Coronavirus means that people affected by dementia need Alzheimer’s Society even more than before.
The coronavirus pandemic means people with dementia and carers have been isolated and cut off from usual sources of support.
Thanks to the continued support of our donors, fundraisers and volunteers, we’ve been adapting our services as the situation has changed.
When the lockdown made face-to-face support impossible, we found other ways to stay in touch with the people who need us. We’ve also made sure people know about the aspects of our Dementia Connect service that they can access over the phone or online.
We’ve been making tens of thousands of calls to people we’d usually see in person. This means we’re still here for them and can check how they’re doing, provide advice and information, and see what ongoing help they need.
Samantha Bradley, a Dementia Adviser in the West Midlands, told us about just one of the people she’s supporting through these calls.
‘She has dementia and is living alone, and she misses her family as well as going to regular groups.’ says Samantha.
‘I’ve given her information and reassurance, and made sure she’s having shopping delivered to her home regularly and eating well,’ says Samantha.
‘We discussed how scary things are at the moment, and I explained that it’s normal to feel this way and that we’re here to support her whenever she needs us. She said it’s so lovely to know that people care about her.’
Coronavirus and dementia: How we can help
We can answer queries about all aspects of dementia, and offer advice and support for all associated challenges, including coronavirus.
Ann, who lives in Aberdare in south Wales, cares for her 95-year old mum, Iris, who has Alzheimer’s and lives separately.
‘It can be really hard work with Mum – there’s a lot of pressure,’ says Ann, who hasn’t been able to enter Iris’s home.
However, calls from Dementia Adviser Lindsey Whatley have made a world of difference to Ann.
‘Lindsey phones me regularly to see if I’ve got anything she can help with and answers my questions,’ says Ann.
‘I might be feeling really down but she gives me a bit of hope. Listening to that outside voice is a big help. Her calls make me feel more relaxed. She tells me that, if I ever feel vulnerable, I can just give her a ring.’
Many regular groups have also been keeping in touch through video calls, online events and email.
‘It’s fantastic to see our staff and volunteers finding different ways to make sure we’re still supporting people affected by dementia, even though we cannot be there in person right now,’ says Lindsey.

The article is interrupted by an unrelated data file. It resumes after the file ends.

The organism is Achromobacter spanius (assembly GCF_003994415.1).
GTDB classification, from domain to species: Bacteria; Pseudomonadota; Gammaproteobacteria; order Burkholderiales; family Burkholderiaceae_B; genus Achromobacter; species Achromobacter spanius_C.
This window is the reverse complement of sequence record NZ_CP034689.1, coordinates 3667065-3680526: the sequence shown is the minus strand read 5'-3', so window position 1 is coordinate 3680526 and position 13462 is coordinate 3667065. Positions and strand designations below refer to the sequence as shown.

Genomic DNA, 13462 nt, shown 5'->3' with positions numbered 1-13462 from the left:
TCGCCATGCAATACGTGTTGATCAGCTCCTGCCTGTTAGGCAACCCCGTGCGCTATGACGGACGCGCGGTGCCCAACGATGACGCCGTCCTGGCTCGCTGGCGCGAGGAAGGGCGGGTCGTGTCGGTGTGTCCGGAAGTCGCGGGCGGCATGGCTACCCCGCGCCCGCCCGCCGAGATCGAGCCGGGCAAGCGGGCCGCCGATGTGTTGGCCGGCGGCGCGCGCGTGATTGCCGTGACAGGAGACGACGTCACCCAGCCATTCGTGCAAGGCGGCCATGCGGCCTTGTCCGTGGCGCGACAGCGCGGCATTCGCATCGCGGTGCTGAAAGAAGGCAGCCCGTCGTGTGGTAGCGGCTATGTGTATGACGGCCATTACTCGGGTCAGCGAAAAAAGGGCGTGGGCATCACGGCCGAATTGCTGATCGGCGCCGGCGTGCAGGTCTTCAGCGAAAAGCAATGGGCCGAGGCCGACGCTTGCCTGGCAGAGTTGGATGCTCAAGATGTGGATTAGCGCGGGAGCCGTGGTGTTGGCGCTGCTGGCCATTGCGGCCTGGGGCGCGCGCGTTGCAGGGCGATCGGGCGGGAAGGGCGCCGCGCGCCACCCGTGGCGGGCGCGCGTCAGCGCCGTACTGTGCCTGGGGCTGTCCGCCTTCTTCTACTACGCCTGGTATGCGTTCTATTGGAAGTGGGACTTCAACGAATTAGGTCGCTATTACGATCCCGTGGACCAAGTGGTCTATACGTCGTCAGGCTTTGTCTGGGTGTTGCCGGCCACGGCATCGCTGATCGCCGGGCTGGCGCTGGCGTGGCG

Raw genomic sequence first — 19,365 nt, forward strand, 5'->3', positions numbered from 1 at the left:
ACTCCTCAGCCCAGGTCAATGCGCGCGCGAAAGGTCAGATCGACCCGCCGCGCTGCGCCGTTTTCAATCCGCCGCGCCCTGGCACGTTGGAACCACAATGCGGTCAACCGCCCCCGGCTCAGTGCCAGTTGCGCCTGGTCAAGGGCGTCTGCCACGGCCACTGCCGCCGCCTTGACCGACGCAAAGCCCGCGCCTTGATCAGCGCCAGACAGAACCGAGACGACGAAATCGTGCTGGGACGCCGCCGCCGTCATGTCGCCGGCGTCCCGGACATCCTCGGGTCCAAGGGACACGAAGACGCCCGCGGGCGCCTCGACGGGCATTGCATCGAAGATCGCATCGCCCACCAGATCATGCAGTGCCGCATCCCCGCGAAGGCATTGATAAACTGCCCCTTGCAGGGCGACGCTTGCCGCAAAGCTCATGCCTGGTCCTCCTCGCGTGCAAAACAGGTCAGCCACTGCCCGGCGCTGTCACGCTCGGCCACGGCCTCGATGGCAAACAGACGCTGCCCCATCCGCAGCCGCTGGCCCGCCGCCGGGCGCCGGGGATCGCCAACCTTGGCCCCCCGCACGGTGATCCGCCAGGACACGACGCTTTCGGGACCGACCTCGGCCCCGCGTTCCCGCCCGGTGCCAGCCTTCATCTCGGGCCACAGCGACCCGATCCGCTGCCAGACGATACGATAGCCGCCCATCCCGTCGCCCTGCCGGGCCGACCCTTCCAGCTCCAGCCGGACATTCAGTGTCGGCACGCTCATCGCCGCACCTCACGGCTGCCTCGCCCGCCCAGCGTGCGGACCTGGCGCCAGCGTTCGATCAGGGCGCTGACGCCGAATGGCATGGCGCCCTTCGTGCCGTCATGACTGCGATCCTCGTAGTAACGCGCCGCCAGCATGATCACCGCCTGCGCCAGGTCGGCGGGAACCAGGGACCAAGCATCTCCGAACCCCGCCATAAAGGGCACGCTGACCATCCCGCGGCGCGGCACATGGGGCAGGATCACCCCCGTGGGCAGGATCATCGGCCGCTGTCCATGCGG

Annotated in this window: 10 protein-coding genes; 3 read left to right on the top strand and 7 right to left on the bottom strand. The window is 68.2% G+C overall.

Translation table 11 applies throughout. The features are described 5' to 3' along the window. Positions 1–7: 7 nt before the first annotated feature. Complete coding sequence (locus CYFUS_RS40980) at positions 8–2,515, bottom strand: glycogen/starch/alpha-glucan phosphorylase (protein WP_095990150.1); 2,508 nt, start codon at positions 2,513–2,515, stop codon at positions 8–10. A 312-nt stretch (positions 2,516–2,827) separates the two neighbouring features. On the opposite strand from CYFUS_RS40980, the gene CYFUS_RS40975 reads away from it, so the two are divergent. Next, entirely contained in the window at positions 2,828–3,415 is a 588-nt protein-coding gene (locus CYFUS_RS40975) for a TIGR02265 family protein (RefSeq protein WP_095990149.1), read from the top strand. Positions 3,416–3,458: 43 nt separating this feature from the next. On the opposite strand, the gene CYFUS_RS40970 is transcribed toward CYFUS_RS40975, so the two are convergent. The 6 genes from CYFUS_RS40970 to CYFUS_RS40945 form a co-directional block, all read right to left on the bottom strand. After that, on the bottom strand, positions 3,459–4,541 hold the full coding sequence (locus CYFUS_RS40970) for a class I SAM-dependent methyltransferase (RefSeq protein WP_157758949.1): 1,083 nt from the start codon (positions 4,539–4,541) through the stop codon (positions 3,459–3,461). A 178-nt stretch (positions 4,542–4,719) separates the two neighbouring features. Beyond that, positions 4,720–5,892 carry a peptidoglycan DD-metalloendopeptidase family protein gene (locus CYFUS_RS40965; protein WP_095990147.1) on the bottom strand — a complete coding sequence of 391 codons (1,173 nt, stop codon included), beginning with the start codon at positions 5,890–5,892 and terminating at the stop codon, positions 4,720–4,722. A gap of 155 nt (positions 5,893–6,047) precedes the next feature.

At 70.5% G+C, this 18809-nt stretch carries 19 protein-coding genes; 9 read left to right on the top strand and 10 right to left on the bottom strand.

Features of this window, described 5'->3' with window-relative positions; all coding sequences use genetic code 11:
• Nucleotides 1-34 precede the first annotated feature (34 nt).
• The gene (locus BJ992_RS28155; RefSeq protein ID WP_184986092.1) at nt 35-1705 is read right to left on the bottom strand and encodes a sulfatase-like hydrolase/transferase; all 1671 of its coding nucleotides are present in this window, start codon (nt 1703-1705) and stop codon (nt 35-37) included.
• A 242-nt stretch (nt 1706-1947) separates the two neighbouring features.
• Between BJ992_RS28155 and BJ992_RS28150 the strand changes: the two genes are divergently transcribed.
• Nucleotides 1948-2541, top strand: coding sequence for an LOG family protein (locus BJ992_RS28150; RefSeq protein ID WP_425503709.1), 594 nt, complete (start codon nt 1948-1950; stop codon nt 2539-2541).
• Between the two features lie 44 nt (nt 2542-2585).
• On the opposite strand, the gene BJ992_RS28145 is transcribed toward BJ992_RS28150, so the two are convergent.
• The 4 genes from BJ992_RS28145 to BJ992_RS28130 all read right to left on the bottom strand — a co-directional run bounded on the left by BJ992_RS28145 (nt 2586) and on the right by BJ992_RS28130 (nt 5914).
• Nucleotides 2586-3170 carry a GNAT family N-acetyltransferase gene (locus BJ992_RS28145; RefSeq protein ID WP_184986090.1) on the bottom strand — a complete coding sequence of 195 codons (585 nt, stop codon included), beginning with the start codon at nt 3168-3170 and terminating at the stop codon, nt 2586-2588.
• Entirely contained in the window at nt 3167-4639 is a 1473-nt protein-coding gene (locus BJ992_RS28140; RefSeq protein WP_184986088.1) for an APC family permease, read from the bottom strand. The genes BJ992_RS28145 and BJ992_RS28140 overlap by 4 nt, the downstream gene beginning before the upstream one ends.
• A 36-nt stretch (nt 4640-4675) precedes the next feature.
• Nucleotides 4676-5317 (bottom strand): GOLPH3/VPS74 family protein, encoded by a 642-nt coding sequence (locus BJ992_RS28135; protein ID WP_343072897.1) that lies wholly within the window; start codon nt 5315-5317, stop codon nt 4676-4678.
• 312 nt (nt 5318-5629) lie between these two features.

Chances to chat
Before coronavirus, Hugh Black in County Antrim was supporting two people with dementia through our Side by Side service. Unable to see them in person anymore, he says he jumped at the chance of calling them for a chat instead.
Hugh’s calls cover everything from family and friends to music, food and pets.
‘If my partners get as much from the calls as I get from making them, then they will truly prove to be helpful during this dreadful period,’ he says.
Hugh’s taken on extra calls with a carer and another person with dementia – 77-year old Danny Brown, who has vascular dementia and lives alone.
‘I’ve never met Hugh, but I’ve got to know him,’ says Danny. ‘We never know what the conversation is going to be, but we just float along and laugh – 10 minutes becomes an hour. Hugh gives me space and I go right back in time.’
Because of the support he’s received from us over the years, Danny describes the Society as ‘an extension of my family’.
He says of Hugh’s calls, ‘I’ve got something now that I didn’t have in my life eight to 10 weeks ago. It’s become part of my day.’
Relying even more
The lockdown has meant people have been relying even more on some aspects of our Dementia Connect service, such as our online information, support line and online community, Talking Point.
The support line has had a surge in calls from people needing coronavirus advice, and we’ve updated our website and social media as the situation has changed.
There has also been a huge increase in Talking Point members, as people share advice and experiences with others in similar positions.
One new member, with the username Zebra123, was especially thankful after sharing their upset at not being able to visit their 98-year old mother, who has Alzheimer’s and lives in a care home.
‘I am totally overwhelmed with the kindness and understanding you have shown me,’ they said.
‘Your empathy, tips for handling the situation, and the love and care you have given me is so heart-warming and comforting,’ says Zebra123.
Another member, Sunshine2*, described Talking Point as ‘one big family with lots of knowledge to share’, adding, ‘I truly don’t know what I would do without it.’
Serena Snoad, our Online Community Manager, says, ‘We’re here for everyone and we’re not going to let a pandemic get in the way of people getting the support and connection that they need.’
‘Online and phone support is more important now than ever before,’ says Serena.
We need your help
We can’t keep our phone lines open or manage the increase in demand for our services without urgent financial support. Please donate today – with your help, we can show people living with dementia that they aren’t alone.